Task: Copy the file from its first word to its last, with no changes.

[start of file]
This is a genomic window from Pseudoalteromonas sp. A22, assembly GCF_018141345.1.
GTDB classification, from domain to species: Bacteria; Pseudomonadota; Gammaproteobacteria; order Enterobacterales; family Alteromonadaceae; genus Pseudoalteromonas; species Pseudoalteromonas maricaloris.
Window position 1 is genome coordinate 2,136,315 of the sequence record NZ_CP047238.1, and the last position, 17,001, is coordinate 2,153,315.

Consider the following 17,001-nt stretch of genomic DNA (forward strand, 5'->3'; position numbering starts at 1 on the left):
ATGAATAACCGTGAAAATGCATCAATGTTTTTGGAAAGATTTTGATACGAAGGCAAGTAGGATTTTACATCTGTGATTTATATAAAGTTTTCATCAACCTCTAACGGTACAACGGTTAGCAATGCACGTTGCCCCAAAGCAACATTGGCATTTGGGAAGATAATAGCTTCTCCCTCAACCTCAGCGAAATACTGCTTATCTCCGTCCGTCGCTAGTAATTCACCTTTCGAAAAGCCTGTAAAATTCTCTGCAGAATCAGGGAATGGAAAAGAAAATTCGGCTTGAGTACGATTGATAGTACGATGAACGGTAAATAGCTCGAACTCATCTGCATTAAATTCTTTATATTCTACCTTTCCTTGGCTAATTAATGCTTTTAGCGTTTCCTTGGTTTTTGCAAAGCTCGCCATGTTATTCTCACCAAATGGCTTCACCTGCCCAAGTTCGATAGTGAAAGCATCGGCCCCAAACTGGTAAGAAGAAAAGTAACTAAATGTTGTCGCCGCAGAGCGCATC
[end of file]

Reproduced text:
This is a genomic window from Pseudoalteromonas sp. A22, assembly GCF_018141345.1.
GTDB classification, from domain to species: Bacteria; Pseudomonadota; Gammaproteobacteria; order Enterobacterales; family Alteromonadaceae; genus Pseudoalteromonas; species Pseudoalteromonas maricaloris.
Window position 1 is genome coordinate 2,136,315 of the sequence record NZ_CP047238.1, and the last position, 17,001, is coordinate 2,153,315.

Consider the following 17,001-nt stretch of genomic DNA (forward strand, 5'->3'; position numbering starts at 1 on the left):
ATGAATAACCGTGAAAATGCATCAATGTTTTTGGAAAGATTTTGATACGAAGGCAAGTAGGATTTTACATCTGTGATTTATATAAAGTTTTCATCAACCTCTAACGGTACAACGGTTAGCAATGCACGTTGCCCCAAAGCAACATTGGCATTTGGGAAGATAATAGCTTCTCCCTCAACCTCAGCGAAATACTGCTTATCTCCGTCCGTCGCTAGTAATTCACCTTTCGAAAAGCCTGTAAAATTCTCTGCAGAATCAGGGAATGGAAAAGAAAATTCGGCTTGAGTACGATTGATAGTACGATGAACGGTAAATAGCTCGAACTCATCTGCATTAAATTCTTTATATTCTACCTTTCCTTGGCTAATTAATGCTTTTAGCGTTTCCTTGGTTTTTGCAAAGCTCGCCATGTTATTCTCACCAAATGGCTTCACCTGCCCAAGTTCGATAGTGAAAGCATCGGCCCCAAACTGGTAAGAAGAAAAGTAACTAAATGTTGTCGCCGCAGAGCGCATC